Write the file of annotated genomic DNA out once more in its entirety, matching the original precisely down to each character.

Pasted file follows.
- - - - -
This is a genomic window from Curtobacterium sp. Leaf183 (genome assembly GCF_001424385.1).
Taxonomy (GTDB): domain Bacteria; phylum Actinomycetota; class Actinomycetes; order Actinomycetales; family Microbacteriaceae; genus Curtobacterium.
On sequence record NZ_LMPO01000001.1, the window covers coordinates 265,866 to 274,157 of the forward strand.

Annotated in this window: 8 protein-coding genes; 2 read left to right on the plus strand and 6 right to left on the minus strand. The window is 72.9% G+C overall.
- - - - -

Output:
This is a genomic window from Curtobacterium sp. Leaf183 (genome assembly GCF_001424385.1).
Taxonomy (GTDB): domain Bacteria; phylum Actinomycetota; class Actinomycetes; order Actinomycetales; family Microbacteriaceae; genus Curtobacterium.
On sequence record NZ_LMPO01000001.1, the window covers coordinates 265,866 to 274,157 of the forward strand.

Annotated in this window: 8 protein-coding genes; 2 read left to right on the plus strand and 6 right to left on the minus strand. The window is 72.9% G+C overall.